Divergence can be seen when an indicator and the price of an asset are heading in opposite directions.
Negative divergence happens when the price of a security is in an uptrend and a major indicator – such as the moving average convergence divergence, price rate of change or relative strength index – heads downward.
Positive divergence occurs when the price is in a downtrend but an indicator starts to rise. These are usually reliable signs that the price of an asset may be reversing.
When using divergence to help make trading decisions, be aware that indicator divergence can occur over extended periods of time, so tools such as trendlines, support and resistance levels should also be used to help confirm the reversal.
When used efficiently, you can be consistently profitable with divergences. The best thing about divergences is that you’re usually buying near the bottom or selling near the top. This makes the risk on your trades are very small relative to your potential reward.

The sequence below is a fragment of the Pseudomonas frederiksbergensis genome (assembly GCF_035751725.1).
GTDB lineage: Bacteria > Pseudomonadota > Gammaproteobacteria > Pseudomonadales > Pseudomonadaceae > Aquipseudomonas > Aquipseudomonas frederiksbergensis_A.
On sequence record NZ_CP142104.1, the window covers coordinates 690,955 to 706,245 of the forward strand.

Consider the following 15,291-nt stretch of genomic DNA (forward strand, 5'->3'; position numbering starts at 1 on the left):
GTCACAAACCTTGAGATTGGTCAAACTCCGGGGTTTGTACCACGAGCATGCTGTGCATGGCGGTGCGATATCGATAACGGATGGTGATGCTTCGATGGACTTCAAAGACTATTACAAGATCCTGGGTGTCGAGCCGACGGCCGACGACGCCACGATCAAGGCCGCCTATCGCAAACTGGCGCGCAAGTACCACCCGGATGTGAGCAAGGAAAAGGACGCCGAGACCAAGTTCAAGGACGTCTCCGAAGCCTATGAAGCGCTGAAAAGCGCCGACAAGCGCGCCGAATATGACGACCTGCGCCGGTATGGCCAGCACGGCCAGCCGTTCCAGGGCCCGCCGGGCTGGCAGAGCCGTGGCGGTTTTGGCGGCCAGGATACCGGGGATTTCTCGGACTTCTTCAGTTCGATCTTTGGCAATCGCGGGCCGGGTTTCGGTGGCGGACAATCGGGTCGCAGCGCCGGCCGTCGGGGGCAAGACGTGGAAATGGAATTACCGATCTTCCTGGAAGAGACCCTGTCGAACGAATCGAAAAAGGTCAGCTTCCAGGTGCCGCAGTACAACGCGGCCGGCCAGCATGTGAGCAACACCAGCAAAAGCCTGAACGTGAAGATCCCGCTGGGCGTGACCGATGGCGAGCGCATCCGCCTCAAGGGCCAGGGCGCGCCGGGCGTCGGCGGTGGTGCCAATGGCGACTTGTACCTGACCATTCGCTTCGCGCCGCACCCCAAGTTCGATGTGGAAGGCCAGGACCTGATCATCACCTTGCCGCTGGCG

There are TWO types of divergence:
If price is making lower lows (LL), but the oscillator is making higher lows (HL), this is considered to be regular bullish divergence.
Hidden bullish divergence happens when price is making a higher low (HL), but the oscillator is showing a lower low (LL).
Divergence should be considered to be an indicator, not a signal to enter a trade. It would be unwise to enter a trade basely solely on this indicator as too many false signals are given; however, on the other hand, it may be considered even more unwise to trade against this indicator.